Discussions with Police Chief Michael Ruth: Seeing Community as a Partner, Transparency as a Priority
Elmhurst Patch kicks off a series of articles based on discussions with our new police chief.
Police Chief Michael Ruth is on the job in Elmhurst as of today, Monday, Nov. 5. He came straight from his position as the top cop in Countryside without a vacation or even a little break in between, because, as he says, "I'm not wired" for time off.
"I'm elated to go to Elmhurst," he said last month. "I wish I was there now."
We spent some time getting to know the chief, learning a little about his philosophy when it comes to connecting with the community, reducing burglaries, protecting the most vulnerable citizens, drugs in the suburbs and basically getting the bad guys off the streets.
Really, we could have talked for days.
So, Elmhurst Patch wants to introduce you to Chief Ruth through a series of articles on these topics and more, beginning today with the chief's take on transparency, accountability and his plans for the first few months at the Elmhurst PD.
Hanging Out in Elmhurst With Dad
There is a sense of nostalgia in coming to work here, Ruth said.
His dad worked for nearly 30 years at a sheet metal company on Larch Street, and Ruth has fond memories of growing up in the 70s and going to work with his dad. He remembers visiting the downtown and the York Theatre.
"It was a big deal that we got to go to Elmhurst," said Ruth, who is a native of the South suburbs.
The city has changed quite a lot since then, but Ruth says he still feels a strong connection. Taking this job has been a dream come true, he said.
"I thought, in my wildest dreams, if I could go to Elmhurst, that would be great," he said.
And, while he's not required to live here, he is considering moving into town.
"It's a great town, a great community," he said. "The more I see, the more I like it."
A Difference in Size, but Not Philosophy
While Countryside has a population of only about 6,000, Ruth is not unfamiliar with policing a large population like Elmhurst's. He spent 29 years in Skokie, which has nearly 67,000 people. While the smaller agency allows him to spend more time mentoring other officers, the resources available at a large agency allow him to focus more on leadership.
"I walked through the (Elmhurst Police Department) a couple of weeks ago, and it feels like I'm back at home," he said.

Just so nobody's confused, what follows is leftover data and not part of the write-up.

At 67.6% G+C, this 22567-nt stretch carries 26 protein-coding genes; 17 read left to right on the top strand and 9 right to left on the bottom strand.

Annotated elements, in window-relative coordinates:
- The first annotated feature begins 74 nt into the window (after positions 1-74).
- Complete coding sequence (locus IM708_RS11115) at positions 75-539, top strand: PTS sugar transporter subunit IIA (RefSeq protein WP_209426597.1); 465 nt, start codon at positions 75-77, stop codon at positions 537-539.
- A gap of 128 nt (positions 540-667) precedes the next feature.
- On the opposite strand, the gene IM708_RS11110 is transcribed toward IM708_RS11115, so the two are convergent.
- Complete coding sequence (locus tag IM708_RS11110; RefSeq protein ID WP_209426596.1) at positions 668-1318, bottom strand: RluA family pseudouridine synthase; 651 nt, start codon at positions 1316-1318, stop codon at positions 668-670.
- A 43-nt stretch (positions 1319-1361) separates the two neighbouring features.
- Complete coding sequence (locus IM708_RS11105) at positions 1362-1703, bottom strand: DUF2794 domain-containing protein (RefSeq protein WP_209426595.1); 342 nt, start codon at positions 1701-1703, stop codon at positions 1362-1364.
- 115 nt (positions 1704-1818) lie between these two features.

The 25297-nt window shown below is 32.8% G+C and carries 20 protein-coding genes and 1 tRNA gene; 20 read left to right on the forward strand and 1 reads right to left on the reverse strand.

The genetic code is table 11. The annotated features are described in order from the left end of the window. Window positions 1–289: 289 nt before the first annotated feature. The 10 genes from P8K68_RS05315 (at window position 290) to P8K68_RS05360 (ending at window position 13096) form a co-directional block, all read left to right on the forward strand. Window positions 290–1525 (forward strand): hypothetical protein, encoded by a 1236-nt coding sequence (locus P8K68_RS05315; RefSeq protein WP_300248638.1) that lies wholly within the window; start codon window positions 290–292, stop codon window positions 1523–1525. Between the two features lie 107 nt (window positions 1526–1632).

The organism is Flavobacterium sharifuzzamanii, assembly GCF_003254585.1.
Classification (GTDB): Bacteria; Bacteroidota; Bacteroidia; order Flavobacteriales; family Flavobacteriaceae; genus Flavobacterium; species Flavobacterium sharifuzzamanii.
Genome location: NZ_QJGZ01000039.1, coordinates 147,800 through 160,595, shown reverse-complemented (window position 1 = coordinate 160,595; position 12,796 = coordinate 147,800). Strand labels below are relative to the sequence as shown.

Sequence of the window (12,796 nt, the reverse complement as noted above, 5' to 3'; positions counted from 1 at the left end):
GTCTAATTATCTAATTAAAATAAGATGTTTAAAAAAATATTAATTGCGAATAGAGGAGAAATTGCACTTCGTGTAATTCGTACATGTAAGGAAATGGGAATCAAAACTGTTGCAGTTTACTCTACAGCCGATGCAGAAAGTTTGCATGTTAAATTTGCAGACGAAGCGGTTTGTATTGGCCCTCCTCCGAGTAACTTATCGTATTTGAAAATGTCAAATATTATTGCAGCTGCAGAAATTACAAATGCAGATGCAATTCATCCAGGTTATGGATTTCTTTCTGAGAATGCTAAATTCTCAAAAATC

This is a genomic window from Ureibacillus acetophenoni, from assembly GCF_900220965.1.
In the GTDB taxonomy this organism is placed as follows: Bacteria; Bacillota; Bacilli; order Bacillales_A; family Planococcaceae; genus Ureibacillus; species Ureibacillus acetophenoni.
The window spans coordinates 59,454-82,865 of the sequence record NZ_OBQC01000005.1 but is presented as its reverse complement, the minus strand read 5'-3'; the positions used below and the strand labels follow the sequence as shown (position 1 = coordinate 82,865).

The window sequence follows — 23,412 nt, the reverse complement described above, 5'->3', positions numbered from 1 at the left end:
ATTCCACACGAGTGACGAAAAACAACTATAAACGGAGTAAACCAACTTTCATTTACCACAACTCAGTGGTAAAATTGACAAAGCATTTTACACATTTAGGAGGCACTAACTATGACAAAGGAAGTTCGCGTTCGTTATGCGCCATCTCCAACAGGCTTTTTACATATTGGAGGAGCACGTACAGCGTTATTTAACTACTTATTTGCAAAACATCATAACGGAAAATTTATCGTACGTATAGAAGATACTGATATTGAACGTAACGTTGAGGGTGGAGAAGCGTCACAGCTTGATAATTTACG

But no matter the size of the agency, his leadership role remains the same.
"I believe in transparency. I believe in accountability," he said. "We were real big on that in Skokie, and that's one of the things I brought to Countryside."
Transparency will involve getting to know the residents of Elmhurst.
"Ninety-eight percent of our job is service," he said. "I lead from the front. It's not uncommon to see me in the office on the weekends, or driving the streets responding to calls. (I) show up at community events. I'm so blessed because I still love what I do after all these years."
Transparency also will involve sharing information with the public when appropriate—via email, a comprehensive online presence and neighborhood watch initiatives—and opportunities for public education, like the Elmhurst Citizens Police Academy.
Ruth was often the "face of the department" while serving as chief.
"Do a Google search on me and you'll see I was always out there. I was at everything," he said, referring his handling of media inquiries.
More Compassion Than 'Adam 12'
There are two models of policing, Ruth said. The old "professional model" is where the officers get in and get out during an investigation—"just the facts, ma'am," like you'd see on the old "Adam 12" TV series, he said.
Ruth believes in community-based policing, which is a much different approach.
Crime victims are traumatized when they are robbed or violated in some way, and they'll remember that for the rest of their lives, he said.
"Some people need a little more communication, a little more feedback and reassurance," he said. "The impact of crime is deep."
Open communication ultimately will help solve crimes, he said.
"We have to view the community as our partners," he said. "We'll be successful by working in partnership, communicating, breaking down barriers and finding common ground."
That philosophy applies to internal communications as well.
Other than being acquaintances with one or two members of the Elmhurst police force, Ruth didn't really know anybody from the city before he was hired. But he is learning quickly that the Elmhurst police are a proud bunch.
"They're very proud of the department and proud of their community," he said. "(That pride) is so strong."
Ruth's first order of business is to meet with every member of the department and "just chat."
"As soon as I get into Elmhurst, I want to assess what we have in terms of talent," he said. "There are many, many talented officers within the agency; it's a competent and capable staff.
"They can make an appointment, and if I need to come in at 11 o'clock at night to meet with our officers, then so be it. I want to know what their thoughts are."
On Monday evening, the public will have the same opportunity to chat with Chief Ruth at 7 p.m. in the foyer of City Hall, 209 N. York St. The city will host a meet-and-greet before he is sworn in during the regular City Council meeting at 7:30 p.m.